Aim: Financial Blog for Members

How to reduce your taxes

February 2, 2016
Woman calculating taxes

Each year eight out of 10 people get a tax refund of more than $2,500. However, there are still millions who owe taxes instead. Are you one of them? Here are a few ways to reduce what you may have to pay.

Give more to yourself 

Reducing your gross income is a great way to lower your taxes. You can do this by contributing to your employer-sponsored retirement plan. The amount you contribute, up to a limit, will not be included in your tax figures when completing your returns. You will still pay FICA taxes (Social Security and Medicare) if your employer participates, but will avoid ordinary income taxes on contributions. In 2016 you can contribute up to $18,000 to your 401(k) or similar retirement savings plan. That amount goes up to $24,000 if you are 50 or older by the end of the year.

Do more with pre-tax dollars

Participate in your employer-sponsored flexible spending account (FSA) if your employer offers one. If you think you’ll incur a lot of medical expenses during the year, an FSA allows you to set aside payroll income, before taxes, to pay for those expenses. In 2016 you can contribute up to $2,500 to this account. Discuss the details of an FSA with your human resources representative.

Change your withholdings

One reason you may owe money to the IRS is you’re not withholding enough money from your paycheck. Withholding less means more take-home pay with each paycheck, but it also increases your chances of owing money to the government at tax time. Use the IRS withholding calculator to help you figure your federal income tax withholdings and make sure your employer is withholding the correct amount from your pay. If not, update your W-4.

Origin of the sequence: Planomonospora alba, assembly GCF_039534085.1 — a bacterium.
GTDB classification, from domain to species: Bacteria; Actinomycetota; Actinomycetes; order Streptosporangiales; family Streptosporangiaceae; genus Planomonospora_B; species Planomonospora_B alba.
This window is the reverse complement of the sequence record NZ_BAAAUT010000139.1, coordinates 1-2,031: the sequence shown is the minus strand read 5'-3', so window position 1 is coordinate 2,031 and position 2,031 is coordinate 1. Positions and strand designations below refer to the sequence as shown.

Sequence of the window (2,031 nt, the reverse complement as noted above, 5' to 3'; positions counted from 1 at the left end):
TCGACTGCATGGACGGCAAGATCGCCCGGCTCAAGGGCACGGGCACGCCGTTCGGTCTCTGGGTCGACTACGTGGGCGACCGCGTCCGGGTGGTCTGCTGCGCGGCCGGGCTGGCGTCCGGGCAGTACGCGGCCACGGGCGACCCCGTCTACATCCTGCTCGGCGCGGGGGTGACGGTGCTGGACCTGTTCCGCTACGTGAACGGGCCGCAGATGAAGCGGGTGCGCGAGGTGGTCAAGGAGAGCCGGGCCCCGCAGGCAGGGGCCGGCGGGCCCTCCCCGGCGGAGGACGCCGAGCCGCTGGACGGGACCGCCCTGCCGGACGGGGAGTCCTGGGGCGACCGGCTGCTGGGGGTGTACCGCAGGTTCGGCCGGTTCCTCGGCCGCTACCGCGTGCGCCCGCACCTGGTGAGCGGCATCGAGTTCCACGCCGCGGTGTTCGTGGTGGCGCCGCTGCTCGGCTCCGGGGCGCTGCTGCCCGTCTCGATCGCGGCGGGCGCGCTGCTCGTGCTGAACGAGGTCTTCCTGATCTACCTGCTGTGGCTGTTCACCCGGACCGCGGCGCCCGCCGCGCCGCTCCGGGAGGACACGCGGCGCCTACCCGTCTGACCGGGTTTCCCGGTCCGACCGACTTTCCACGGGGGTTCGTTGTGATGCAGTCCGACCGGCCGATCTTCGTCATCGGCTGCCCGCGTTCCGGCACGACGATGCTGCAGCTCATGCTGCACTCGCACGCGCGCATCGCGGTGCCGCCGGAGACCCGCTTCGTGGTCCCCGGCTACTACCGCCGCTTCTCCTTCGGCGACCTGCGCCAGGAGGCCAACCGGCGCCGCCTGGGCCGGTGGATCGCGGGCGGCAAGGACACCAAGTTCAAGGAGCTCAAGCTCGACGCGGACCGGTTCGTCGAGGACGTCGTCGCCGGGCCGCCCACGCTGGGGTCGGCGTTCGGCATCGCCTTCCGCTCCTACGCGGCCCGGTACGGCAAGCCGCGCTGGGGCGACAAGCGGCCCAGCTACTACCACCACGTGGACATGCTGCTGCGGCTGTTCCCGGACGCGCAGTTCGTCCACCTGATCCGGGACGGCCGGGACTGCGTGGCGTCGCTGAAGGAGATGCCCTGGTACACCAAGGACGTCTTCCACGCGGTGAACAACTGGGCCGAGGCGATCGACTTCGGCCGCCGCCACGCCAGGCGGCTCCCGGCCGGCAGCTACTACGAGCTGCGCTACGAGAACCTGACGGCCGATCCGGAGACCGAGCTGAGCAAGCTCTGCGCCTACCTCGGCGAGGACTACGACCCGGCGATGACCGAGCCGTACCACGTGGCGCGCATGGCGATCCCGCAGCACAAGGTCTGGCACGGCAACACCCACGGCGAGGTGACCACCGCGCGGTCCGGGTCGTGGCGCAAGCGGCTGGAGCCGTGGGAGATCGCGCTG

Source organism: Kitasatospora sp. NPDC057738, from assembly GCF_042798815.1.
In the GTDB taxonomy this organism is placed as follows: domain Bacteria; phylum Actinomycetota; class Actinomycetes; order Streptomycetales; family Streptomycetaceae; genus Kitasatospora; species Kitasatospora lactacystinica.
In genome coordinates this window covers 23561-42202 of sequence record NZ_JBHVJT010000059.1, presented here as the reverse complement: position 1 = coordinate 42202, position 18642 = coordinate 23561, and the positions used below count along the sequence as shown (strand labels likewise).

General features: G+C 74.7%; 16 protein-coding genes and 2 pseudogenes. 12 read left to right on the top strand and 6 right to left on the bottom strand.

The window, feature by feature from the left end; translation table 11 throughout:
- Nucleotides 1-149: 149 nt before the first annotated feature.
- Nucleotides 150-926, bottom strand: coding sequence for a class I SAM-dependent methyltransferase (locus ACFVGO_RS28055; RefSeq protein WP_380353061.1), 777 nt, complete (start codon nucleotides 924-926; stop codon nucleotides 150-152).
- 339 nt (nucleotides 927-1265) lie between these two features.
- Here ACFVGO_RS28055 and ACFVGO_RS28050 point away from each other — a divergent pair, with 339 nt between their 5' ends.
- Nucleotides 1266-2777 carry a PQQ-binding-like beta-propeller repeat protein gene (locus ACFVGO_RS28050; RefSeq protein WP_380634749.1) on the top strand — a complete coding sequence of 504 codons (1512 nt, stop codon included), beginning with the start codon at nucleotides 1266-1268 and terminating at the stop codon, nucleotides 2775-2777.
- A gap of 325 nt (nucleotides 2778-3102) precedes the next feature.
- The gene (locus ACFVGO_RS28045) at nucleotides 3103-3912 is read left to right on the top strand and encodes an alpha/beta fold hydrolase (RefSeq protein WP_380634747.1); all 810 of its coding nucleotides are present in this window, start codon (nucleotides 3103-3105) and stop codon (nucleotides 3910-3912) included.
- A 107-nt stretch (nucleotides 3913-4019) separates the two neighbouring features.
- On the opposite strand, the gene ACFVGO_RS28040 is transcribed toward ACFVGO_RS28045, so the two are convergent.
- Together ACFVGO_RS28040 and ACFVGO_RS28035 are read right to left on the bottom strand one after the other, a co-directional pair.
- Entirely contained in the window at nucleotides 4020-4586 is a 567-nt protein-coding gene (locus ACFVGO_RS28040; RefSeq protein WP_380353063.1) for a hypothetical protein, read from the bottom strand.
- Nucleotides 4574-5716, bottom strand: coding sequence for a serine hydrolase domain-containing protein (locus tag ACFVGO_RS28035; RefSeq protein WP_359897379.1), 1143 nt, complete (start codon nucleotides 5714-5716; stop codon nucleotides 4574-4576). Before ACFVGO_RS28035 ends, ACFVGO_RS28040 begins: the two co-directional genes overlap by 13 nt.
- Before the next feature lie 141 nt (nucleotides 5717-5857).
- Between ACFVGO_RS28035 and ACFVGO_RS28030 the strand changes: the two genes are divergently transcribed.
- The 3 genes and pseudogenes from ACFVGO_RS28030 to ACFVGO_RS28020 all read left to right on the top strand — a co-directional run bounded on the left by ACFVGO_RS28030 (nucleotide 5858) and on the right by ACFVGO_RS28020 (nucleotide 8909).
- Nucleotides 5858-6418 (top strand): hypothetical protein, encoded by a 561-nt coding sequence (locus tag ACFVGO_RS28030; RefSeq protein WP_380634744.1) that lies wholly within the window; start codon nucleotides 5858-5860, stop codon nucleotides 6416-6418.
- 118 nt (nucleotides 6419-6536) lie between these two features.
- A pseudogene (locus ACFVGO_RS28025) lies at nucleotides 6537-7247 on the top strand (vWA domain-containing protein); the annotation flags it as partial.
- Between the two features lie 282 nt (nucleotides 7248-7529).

Consider itemizing deductions

Ask your tax advisor about available deductions for things like Traditional IRA and qualified pension contributions, student loan interest and medical deductions. While the standard deduction is certainly easier, it may be better to itemize. Expenses that can be itemized include mortgage interest, property taxes, charitable contributions, state and local income taxes and medical expenses.

To determine if itemizing would be worthwhile, use Schedule A of IRS Form 1040 to see how the numbers add up. If you’re still not sure, calculate your tax with the standard deduction and compare to Schedule A, then use the method that gives you the higher amount. Also, what is allowable for itemization on federal returns can be different on state returns.

Don’t forget tax credits

There are a number of tax credits available that can impact your tax liability, dollar for dollar.  If you have a family or dependents, explore the Child and Dependent Care Credit, Child Tax Credit, and the Earned Income Tax Credit. There are credits available for health care, education, savings, and environmental concerns. Credits go directly against taxes due, so don’t let these get by you!

File and make tax payments on time 

If you owe taxes, there are penalties for filing your return late and for not making the tax payment. If you can’t file on time, apply for an extension to get six additional months to file and to avoid the failure to file penalty. You will still be responsible for paying taxes due, however. If you cannot pay the entire amount due, consider an unsecured personal loan from LGFCU to pay your bill in full, rather than make installment payments to the IRS. This way you can avoid paying both interest charges and late-payment penalties on those amounts paid late.

This advice is for information purposes only. Contact your tax advisor for additional guidance.

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